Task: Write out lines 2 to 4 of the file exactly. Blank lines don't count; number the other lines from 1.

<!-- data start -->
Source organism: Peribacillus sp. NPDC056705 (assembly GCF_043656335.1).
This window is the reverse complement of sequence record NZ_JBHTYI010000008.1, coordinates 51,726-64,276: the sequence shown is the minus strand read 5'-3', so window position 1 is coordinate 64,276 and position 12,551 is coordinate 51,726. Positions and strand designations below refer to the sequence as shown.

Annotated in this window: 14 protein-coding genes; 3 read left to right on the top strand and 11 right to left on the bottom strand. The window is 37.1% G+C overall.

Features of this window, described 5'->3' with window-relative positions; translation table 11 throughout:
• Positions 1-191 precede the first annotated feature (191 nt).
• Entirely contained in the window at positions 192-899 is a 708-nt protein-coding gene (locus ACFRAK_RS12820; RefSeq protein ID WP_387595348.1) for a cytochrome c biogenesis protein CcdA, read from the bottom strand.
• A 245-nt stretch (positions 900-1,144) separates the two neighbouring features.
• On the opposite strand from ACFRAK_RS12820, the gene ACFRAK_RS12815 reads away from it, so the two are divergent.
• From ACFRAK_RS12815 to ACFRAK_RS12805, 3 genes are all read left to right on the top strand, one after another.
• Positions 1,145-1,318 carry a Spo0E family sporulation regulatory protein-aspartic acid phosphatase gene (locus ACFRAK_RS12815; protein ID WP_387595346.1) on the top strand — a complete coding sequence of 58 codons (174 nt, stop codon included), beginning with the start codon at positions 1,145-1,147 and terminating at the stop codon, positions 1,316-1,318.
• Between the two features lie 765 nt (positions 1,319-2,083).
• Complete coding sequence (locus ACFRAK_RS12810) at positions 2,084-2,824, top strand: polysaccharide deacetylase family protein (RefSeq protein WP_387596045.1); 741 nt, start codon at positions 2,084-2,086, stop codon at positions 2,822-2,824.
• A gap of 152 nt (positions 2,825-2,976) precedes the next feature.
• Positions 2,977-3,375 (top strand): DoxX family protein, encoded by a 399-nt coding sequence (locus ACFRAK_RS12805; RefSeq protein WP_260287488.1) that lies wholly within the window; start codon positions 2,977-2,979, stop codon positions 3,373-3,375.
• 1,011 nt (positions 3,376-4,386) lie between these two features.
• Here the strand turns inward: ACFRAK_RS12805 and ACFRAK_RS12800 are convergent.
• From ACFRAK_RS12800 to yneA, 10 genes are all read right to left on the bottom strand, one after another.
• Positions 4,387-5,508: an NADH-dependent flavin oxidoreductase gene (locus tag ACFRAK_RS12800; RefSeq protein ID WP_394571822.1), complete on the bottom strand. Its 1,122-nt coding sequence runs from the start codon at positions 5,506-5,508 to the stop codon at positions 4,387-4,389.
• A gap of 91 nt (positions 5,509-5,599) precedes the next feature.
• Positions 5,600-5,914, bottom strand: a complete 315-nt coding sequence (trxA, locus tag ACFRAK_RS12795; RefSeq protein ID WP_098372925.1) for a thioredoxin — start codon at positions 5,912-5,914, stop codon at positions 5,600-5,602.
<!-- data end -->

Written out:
This window is the reverse complement of sequence record NZ_JBHTYI010000008.1, coordinates 51,726-64,276: the sequence shown is the minus strand read 5'-3', so window position 1 is coordinate 64,276 and position 12,551 is coordinate 51,726. Positions and strand designations below refer to the sequence as shown.

Annotated in this window: 14 protein-coding genes; 3 read left to right on the top strand and 11 right to left on the bottom strand. The window is 37.1% G+C overall.

Features of this window, described 5'->3' with window-relative positions; translation table 11 throughout: